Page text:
YA: A Genre on its Own?


Recently here on Zoie’s Bookshelf I wrote a post about my reading resolutions for 2016, and how my number one goal for the year was to be more diverse in my book selections- more specifically, widen my genre horizons. (Do ‘genre horizons’ even exist? Let’s just go with it, okay?)

In 2015, I was introduced into the wonderful world of Young Adult Fiction, discovering some of my new favourite books, and of course authors, such as Rainbow Rowell and Sarah Dessen. But if you recognize these authors, you’d know that they write for YA Contemporary, or realistic if you will, for the exception of Rowell’s Carry On, which was a fantasy. And it wasn’t that I didn’t love all these stories, but I felt like as a true reader, I couldn’t limit myself to only one genre.

Which brings me to my bigger point: can YA be considered a genre on its own?

There are multiple types of Young Adult Fiction- Realistic, Dystopian, Fantasy, Paranormal… you name it, they’re all there. And I am under the strong belief that YA Literature is a genre on its own; that all of these side ones are more sub-genres than anything.

So it wouldn’t be cheating if I continued to read YA, because these sub-genres would make up for diversity among my bookshelf. One sub-genre I’m particularily excited to get back into would be of fantasy, as I used to be a big reader of it, immersing myself in the newly-constructed worlds authors has mastermindfully created. Because while realistic fiction is relatable, in fantasy there are these whole other rules to live by, complete different ways of life that can have magical realism in them. I can read worlds that I could only hope to one day write. It’s incredible.

Some YA books that I am looking forward to reading this year (that are not contemporary) include Six of Crows by Leigh Bardugo, A Court of Thorns and Roses and the Throne of Glass series by Sarah J. Maas, The Lunar Chronicles by Marissa Meyer, The 5th Wave by Rick Yancey, Vengeance Road by Erin Bowman, and of course Glass Sword by Victoria Aveyard. Also, I am currently reading Lost Stars by Claudia Gray, a YA Star Wars novel.

If this list doesn’t prove how I’m trying to be the type of reader that will read any type of genre (or, fine, sub-genre), I don’t know what will. Because even though there are multiple sub-genres out there, I will slowly make (or READ) my way across them all.

a court of thorns and roses Cinder Lost-Stars Vengeance-Road sixofcrows    glass-sword the5thwave throne-of-glass-cover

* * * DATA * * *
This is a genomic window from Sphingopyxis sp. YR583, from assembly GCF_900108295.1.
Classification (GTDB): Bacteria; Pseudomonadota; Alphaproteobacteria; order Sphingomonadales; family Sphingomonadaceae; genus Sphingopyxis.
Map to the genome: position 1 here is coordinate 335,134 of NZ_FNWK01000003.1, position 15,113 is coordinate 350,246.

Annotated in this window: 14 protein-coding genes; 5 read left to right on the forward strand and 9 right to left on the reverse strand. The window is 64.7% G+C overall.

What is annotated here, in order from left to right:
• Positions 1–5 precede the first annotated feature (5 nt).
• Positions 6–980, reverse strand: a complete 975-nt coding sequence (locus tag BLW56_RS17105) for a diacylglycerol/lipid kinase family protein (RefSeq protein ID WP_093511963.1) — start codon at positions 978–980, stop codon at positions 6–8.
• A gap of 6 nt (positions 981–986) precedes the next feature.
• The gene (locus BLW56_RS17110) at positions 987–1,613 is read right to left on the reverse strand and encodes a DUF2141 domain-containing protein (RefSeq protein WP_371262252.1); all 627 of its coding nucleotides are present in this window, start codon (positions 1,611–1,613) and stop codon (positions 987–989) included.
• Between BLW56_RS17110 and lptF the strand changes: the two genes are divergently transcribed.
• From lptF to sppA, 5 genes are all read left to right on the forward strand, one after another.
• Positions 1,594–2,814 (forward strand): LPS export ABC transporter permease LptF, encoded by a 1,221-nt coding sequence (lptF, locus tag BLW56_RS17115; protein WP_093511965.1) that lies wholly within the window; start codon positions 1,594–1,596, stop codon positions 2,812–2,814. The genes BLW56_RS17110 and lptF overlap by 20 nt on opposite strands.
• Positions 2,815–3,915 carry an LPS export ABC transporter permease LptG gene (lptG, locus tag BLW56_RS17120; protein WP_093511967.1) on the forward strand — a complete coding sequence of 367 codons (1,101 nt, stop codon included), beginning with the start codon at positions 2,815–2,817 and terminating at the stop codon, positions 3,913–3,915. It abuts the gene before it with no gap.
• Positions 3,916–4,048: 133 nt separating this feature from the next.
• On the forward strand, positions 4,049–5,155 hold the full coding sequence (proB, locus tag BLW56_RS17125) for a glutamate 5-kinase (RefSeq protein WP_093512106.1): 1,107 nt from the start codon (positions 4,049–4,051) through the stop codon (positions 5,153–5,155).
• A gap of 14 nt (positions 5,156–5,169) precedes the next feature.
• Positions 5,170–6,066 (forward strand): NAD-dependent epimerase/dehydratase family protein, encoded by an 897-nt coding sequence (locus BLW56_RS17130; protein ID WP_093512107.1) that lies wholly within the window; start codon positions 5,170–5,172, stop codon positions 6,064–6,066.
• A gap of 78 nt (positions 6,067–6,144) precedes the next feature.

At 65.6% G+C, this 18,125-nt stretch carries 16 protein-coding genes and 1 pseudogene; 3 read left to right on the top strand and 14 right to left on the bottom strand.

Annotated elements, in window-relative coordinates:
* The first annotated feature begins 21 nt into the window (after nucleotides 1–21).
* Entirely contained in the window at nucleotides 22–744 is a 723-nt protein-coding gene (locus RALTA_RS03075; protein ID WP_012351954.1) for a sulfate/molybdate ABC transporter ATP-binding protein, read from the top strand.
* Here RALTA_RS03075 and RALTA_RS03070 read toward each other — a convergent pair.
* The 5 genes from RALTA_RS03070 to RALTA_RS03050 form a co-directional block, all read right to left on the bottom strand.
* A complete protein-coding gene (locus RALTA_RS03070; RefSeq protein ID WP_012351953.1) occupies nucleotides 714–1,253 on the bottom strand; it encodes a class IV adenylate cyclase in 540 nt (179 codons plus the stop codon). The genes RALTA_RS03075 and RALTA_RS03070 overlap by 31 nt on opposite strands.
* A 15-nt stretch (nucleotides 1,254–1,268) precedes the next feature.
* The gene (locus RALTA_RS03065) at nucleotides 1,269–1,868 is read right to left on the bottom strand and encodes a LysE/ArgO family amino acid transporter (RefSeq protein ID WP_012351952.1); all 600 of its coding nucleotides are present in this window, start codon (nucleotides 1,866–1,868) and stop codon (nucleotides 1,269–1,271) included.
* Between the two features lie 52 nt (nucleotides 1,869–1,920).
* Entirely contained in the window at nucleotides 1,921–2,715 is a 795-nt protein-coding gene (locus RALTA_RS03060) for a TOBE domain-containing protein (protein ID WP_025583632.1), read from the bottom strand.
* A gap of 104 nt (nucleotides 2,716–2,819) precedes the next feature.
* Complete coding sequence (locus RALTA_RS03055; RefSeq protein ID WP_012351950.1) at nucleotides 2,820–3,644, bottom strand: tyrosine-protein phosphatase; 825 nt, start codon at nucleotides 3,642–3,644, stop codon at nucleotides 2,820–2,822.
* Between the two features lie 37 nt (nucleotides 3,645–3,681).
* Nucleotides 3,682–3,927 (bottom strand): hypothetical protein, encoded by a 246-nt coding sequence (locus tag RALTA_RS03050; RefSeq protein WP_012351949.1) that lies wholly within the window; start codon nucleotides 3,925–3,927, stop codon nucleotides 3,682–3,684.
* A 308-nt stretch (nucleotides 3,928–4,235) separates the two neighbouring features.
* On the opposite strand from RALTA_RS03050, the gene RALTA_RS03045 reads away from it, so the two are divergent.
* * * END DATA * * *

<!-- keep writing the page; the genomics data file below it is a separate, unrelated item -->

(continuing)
So fellow bookworms, what do you say? Want to expand your genre horizons along with me? 😉

Keep on reading!

Zoie 🙂



14 thoughts on “YA: A Genre on its Own?

  1. I think it can be a genre of it’s own too. Perhaps genre isn’t even the right word. Maybe there needs to be a new word to define this classification. I’ve gotten into YA as well and hope to one day write in it. I have to do my research first and read more though. The first two were on my list. I’ll have to check out the others. Can’t wait to see what else you review this year. Best of luck on your reading goals!


  2. We have similar reading lists I see! In regards to YA, I think it can definitely be counted as its own genre. I discovered Rainbow Rowell through Fangirl (which I loved immmensely), but my go-to YA author is still John Green. I devour his books, honestly.

    Liked by 1 person

  3. Thanks for a nice list of additions to my ‘want-to-read’ list. I have been wanting to expand more into YA. As for it’s own genre, I think the truth is as a reader you will expand into different areas as the mood strikes you. If it doesn’t move you out of YA that doesn’t make you a bad reader. What does that even mean??


    • I agree! With something as big as YA, there are plenty of options to read. I don’t believe there are such things as ‘bad readers’, but as a reader myself I wanted to expand my selection of books to be more diverse and varied. 🙂

      Liked by 1 person

  4. Great post, but don’t be too concerned about defining genres or sub-genres. The beauty of books and literature (and life) is that you can read and write about anything you want without worrying about putting a label on it, or placing it in a certain category – leave that to the librarians. Read and write (and live) what you love, and let it take you wherever it takes you!


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